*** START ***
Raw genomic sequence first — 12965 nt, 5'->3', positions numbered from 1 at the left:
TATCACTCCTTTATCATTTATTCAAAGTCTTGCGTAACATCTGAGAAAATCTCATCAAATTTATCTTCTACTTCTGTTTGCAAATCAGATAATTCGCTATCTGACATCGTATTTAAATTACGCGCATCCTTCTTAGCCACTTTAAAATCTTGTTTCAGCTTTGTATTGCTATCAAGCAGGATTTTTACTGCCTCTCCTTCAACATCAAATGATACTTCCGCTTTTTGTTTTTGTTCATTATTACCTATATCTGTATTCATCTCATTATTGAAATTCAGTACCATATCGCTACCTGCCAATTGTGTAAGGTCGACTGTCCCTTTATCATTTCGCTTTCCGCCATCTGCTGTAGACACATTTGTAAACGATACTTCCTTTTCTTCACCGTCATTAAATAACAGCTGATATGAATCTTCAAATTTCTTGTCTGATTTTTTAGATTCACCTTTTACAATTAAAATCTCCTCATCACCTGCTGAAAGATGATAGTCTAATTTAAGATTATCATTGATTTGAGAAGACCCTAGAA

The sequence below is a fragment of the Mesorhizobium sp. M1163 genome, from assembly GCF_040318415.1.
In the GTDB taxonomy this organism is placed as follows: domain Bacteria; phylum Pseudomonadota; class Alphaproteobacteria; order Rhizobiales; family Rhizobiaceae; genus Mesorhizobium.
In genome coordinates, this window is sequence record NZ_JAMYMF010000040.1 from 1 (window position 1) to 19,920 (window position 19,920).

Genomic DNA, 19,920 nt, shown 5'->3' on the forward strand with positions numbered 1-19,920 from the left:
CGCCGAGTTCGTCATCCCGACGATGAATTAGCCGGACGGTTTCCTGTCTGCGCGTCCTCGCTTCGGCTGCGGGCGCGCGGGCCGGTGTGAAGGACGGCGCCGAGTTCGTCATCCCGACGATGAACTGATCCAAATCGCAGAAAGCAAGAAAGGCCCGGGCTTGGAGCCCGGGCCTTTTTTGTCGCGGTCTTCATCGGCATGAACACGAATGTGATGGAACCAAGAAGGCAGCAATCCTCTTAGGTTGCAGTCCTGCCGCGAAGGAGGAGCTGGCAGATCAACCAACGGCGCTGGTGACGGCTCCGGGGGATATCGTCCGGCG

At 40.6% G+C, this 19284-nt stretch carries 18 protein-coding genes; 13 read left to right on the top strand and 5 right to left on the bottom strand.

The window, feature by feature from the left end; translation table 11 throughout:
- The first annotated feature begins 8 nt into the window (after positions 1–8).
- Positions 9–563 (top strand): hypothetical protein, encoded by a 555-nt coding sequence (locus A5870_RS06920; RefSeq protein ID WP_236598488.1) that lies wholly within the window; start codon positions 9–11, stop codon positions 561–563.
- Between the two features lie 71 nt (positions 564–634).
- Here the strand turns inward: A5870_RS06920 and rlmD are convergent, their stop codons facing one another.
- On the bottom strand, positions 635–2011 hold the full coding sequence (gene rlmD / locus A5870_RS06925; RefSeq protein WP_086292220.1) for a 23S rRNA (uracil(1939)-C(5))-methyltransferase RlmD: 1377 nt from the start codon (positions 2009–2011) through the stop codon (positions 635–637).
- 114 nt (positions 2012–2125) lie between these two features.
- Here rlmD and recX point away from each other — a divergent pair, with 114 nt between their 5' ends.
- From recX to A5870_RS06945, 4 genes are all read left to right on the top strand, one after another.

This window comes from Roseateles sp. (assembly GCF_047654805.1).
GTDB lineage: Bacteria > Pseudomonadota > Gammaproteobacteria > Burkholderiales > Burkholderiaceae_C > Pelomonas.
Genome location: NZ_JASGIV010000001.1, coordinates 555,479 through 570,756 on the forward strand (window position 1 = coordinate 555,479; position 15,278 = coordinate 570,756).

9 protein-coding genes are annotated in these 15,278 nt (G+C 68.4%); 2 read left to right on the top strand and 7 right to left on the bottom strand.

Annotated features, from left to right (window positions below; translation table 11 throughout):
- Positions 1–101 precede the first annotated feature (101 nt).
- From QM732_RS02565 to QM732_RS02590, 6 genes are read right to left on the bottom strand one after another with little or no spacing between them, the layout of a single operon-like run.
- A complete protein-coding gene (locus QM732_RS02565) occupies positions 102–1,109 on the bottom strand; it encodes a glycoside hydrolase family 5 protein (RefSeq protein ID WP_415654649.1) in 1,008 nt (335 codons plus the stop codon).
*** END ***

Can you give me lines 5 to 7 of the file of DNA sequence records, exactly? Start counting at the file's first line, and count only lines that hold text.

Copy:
In genome coordinates, this window is sequence record NZ_JAMYMF010000040.1 from 1 (window position 1) to 19,920 (window position 19,920).

Genomic DNA, 19,920 nt, shown 5'->3' on the forward strand with positions numbered 1-19,920 from the left:
CGCCGAGTTCGTCATCCCGACGATGAATTAGCCGGACGGTTTCCTGTCTGCGCGTCCTCGCTTCGGCTGCGGGCGCGCGGGCCGGTGTGAAGGACGGCGCCGAGTTCGTCATCCCGACGATGAACTGATCCAAATCGCAGAAAGCAAGAAAGGCCCGGGCTTGGAGCCCGGGCCTTTTTTGTCGCGGTCTTCATCGGCATGAACACGAATGTGATGGAACCAAGAAGGCAGCAATCCTCTTAGGTTGCAGTCCTGCCGCGAAGGAGGAGCTGGCAGATCAACCAACGGCGCTGGTGACGGCTCCGGGGGATATCGTCCGGCG